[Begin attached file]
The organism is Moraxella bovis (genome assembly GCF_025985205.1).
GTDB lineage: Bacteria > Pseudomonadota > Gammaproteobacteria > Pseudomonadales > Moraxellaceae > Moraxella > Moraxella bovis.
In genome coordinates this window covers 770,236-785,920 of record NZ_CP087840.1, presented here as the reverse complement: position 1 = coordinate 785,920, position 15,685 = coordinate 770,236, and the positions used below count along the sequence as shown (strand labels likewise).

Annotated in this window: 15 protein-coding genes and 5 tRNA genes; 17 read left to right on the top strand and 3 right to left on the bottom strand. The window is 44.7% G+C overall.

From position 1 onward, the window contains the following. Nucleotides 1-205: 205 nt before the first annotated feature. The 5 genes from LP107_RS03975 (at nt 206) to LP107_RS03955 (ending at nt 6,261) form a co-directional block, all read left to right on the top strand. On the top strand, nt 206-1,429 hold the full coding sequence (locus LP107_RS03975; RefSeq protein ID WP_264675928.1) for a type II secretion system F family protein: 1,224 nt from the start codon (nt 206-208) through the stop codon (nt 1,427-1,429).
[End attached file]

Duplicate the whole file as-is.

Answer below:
The organism is Moraxella bovis (genome assembly GCF_025985205.1).
GTDB lineage: Bacteria > Pseudomonadota > Gammaproteobacteria > Pseudomonadales > Moraxellaceae > Moraxella > Moraxella bovis.
In genome coordinates this window covers 770,236-785,920 of record NZ_CP087840.1, presented here as the reverse complement: position 1 = coordinate 785,920, position 15,685 = coordinate 770,236, and the positions used below count along the sequence as shown (strand labels likewise).

Annotated in this window: 15 protein-coding genes and 5 tRNA genes; 17 read left to right on the top strand and 3 right to left on the bottom strand. The window is 44.7% G+C overall.

From position 1 onward, the window contains the following. Nucleotides 1-205: 205 nt before the first annotated feature. The 5 genes from LP107_RS03975 (at nt 206) to LP107_RS03955 (ending at nt 6,261) form a co-directional block, all read left to right on the top strand. On the top strand, nt 206-1,429 hold the full coding sequence (locus LP107_RS03975; RefSeq protein ID WP_264675928.1) for a type II secretion system F family protein: 1,224 nt from the start codon (nt 206-208) through the stop codon (nt 1,427-1,429).